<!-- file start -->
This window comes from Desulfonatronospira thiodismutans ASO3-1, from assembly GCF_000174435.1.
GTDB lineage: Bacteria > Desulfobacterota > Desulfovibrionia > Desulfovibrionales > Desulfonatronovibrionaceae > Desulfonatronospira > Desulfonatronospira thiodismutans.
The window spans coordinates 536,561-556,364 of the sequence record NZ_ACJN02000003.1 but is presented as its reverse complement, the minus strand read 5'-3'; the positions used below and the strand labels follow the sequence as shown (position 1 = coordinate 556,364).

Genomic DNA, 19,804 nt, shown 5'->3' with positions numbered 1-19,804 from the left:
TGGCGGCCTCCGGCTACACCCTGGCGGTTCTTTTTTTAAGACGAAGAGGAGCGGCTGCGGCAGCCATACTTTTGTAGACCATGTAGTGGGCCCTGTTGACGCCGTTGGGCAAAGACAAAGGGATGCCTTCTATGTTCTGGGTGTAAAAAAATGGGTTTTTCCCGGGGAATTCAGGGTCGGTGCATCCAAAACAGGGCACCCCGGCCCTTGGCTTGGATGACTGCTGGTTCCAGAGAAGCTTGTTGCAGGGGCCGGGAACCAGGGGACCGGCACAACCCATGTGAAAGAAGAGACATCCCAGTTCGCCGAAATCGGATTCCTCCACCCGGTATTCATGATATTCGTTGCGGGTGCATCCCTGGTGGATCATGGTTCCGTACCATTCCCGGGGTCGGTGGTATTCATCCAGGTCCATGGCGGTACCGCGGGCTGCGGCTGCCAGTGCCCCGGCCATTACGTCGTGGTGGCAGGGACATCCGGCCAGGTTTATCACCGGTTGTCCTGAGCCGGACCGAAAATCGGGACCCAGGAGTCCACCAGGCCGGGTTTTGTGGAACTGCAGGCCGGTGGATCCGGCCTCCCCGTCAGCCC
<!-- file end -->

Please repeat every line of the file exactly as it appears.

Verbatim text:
This window comes from Desulfonatronospira thiodismutans ASO3-1, from assembly GCF_000174435.1.
GTDB lineage: Bacteria > Desulfobacterota > Desulfovibrionia > Desulfovibrionales > Desulfonatronovibrionaceae > Desulfonatronospira > Desulfonatronospira thiodismutans.
The window spans coordinates 536,561-556,364 of the sequence record NZ_ACJN02000003.1 but is presented as its reverse complement, the minus strand read 5'-3'; the positions used below and the strand labels follow the sequence as shown (position 1 = coordinate 556,364).

Genomic DNA, 19,804 nt, shown 5'->3' with positions numbered 1-19,804 from the left:
TGGCGGCCTCCGGCTACACCCTGGCGGTTCTTTTTTTAAGACGAAGAGGAGCGGCTGCGGCAGCCATACTTTTGTAGACCATGTAGTGGGCCCTGTTGACGCCGTTGGGCAAAGACAAAGGGATGCCTTCTATGTTCTGGGTGTAAAAAAATGGGTTTTTCCCGGGGAATTCAGGGTCGGTGCATCCAAAACAGGGCACCCCGGCCCTTGGCTTGGATGACTGCTGGTTCCAGAGAAGCTTGTTGCAGGGGCCGGGAACCAGGGGACCGGCACAACCCATGTGAAAGAAGAGACATCCCAGTTCGCCGAAATCGGATTCCTCCACCCGGTATTCATGATATTCGTTGCGGGTGCATCCCTGGTGGATCATGGTTCCGTACCATTCCCGGGGTCGGTGGTATTCATCCAGGTCCATGGCGGTACCGCGGGCTGCGGCTGCCAGTGCCCCGGCCATTACGTCGTGGTGGCAGGGACATCCGGCCAGGTTTATCACCGGTTGTCCTGAGCCGGACCGAAAATCGGGACCCAGGAGTCCACCAGGCCGGGTTTTGTGGAACTGCAGGCCGGTGGATCCGGCCTCCCCGTCAGCCC